In Wentzville, "adult entertainment" is defined as a performance that "lacks serious literary, artistic, political, or scientific value for minors" and which "depicts or describes nudity, sexual conduct, sexual excitement, sadomasochistic abuse, or any explicit sexual material, in a way which is patently offensive to the average person applying contemporary adult community standards with respect to what is suitable for minors."

Protests Kemper: "They're trying to apply a law for live sex shows to a play."

Adds his attorney, Mary Ann Wymore: "There's nothing here that would rise to the level of an obscenity charge." (Wymore has represented the Riverfront Times on First Amendment matters.)

Applying for a license as an adult business would present two problems for Kemper. First, there's the bureaucratic red tape involved, measured against the ever-dwindling countdown to Halloween. Moreover, if Mall of the Dead, which currently operates with a cast composed largely of Wentzville Holt High School students, were to be run as an adult establishment, Kemper would not be allowed to employ performers under the age of eighteen.

Of course, when they denied Kemper a permit, no Wentzville city officials had actually seen Kemper's show. The city acted on complaints from parents whose children Kemper has hired as performers. According to Chief Noonan, some parents said their underage children had been coerced into participating in racy scenes.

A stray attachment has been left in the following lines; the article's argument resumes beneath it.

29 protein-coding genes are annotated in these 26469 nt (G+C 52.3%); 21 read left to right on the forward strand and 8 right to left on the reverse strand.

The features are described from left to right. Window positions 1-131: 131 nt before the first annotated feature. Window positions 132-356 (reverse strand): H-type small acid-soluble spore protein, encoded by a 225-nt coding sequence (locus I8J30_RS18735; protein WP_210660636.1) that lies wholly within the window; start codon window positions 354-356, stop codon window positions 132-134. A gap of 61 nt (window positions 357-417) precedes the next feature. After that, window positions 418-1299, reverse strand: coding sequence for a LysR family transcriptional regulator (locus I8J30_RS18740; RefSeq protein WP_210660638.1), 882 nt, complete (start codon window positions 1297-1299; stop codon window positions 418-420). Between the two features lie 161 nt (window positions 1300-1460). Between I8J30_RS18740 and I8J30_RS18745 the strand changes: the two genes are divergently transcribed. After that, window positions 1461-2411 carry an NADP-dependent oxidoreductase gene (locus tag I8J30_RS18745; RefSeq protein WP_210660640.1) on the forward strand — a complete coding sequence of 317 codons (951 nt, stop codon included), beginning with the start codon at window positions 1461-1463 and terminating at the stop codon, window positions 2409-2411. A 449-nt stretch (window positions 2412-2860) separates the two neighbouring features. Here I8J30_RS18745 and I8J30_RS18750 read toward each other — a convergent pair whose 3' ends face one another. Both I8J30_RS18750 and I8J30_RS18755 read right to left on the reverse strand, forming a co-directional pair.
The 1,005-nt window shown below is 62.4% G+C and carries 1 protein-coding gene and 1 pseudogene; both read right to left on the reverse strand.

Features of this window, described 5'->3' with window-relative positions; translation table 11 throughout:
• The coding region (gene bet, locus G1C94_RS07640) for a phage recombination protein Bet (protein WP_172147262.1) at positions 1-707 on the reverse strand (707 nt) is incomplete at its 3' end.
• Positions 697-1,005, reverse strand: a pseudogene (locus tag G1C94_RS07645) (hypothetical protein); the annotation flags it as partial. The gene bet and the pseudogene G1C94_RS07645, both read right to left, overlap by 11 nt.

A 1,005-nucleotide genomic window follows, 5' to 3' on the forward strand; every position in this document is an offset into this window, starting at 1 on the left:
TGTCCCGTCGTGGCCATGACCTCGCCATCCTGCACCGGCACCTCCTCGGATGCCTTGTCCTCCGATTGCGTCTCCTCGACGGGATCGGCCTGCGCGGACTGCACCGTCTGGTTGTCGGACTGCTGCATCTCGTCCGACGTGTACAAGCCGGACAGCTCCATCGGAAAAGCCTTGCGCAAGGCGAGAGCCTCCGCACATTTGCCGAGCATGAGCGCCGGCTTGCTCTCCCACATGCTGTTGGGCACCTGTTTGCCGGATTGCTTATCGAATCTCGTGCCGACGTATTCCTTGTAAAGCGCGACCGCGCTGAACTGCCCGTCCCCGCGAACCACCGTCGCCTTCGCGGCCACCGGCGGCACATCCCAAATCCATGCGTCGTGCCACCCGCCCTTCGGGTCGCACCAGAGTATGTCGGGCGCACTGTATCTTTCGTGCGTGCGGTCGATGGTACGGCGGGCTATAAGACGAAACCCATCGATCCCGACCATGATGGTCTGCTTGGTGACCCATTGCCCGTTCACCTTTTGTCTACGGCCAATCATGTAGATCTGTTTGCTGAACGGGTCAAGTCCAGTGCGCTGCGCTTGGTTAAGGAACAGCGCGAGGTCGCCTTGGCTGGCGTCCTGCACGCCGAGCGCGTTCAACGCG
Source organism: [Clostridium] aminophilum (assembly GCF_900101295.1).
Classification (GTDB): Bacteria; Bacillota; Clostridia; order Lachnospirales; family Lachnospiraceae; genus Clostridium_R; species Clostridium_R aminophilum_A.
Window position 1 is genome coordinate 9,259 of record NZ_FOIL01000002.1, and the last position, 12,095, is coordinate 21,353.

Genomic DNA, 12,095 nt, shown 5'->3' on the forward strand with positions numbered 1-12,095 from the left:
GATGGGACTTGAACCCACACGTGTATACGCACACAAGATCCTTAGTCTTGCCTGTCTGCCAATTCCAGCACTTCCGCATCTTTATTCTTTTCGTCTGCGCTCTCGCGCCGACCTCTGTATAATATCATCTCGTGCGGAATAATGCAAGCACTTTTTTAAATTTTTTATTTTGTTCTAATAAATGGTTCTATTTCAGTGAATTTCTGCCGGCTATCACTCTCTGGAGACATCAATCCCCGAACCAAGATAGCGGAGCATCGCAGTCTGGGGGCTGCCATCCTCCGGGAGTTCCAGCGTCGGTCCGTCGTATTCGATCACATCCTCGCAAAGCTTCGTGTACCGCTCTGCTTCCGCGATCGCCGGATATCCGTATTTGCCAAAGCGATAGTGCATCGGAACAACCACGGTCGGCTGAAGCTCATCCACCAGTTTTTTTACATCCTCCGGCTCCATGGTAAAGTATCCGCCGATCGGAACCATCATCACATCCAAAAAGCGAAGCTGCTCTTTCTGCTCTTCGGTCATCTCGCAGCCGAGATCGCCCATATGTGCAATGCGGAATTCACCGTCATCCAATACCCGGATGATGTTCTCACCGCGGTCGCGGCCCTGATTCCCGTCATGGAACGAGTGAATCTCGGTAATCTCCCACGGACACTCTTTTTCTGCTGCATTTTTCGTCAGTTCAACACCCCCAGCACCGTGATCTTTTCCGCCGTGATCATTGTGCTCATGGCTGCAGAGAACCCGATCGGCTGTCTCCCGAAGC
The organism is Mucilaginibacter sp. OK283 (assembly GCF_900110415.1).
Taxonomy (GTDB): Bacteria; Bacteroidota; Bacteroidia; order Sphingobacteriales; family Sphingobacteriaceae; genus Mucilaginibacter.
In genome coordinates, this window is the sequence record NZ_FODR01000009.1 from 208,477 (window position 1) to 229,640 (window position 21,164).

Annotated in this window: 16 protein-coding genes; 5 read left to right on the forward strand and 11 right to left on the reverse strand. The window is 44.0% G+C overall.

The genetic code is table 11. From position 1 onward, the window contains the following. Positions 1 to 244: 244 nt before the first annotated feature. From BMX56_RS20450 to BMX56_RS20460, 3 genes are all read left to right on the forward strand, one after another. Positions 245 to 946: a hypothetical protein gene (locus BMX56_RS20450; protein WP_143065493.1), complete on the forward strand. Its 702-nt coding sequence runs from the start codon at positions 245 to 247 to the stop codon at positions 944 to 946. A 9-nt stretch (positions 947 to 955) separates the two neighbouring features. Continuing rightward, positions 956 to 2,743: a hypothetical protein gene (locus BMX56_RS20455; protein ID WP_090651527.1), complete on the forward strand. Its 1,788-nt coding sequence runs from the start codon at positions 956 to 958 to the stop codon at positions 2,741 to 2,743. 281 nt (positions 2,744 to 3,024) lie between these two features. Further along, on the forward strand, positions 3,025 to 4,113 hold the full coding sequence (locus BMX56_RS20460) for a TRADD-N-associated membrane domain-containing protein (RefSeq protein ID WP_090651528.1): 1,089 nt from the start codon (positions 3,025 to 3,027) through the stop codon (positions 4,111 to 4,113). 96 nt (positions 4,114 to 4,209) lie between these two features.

Kemper denies the charge. "We let people pick the scenes they want to do," he says. "Every kid under eighteen has to have a consent form signed by their parents. Their parents have complete knowledge of what their son or daughter is doing."

At a rehearsal last week, Jessica Potts, one of the female performers in the castration vignette who said she was seventeen, appeared enthusiastic about taking part in a scene that involved tromping around in a short black dress and sharing a brief kiss with a fellow female performer. The two of them then wield a knife, which causes gouts of fake blood to spurt from a pump hidden under a bed.

If it sounds cheesy, well, it is. Larry Kirchner, a veteran of the business who runs three St. Louis-area haunted houses, took a look at photos a friend snapped at one of Kemper's rehearsals. "The haunted house is dumb," Kirchner pronounces. "When you walk through a bunch of barrels and some teenaged girls jump out at you, you'll think it's a rip-off." Kirchner says the facility's spare furnishings and layout -- which features welded barrels that create a corridor, as opposed to an unpredictable, twisting path -- will disappoint patrons.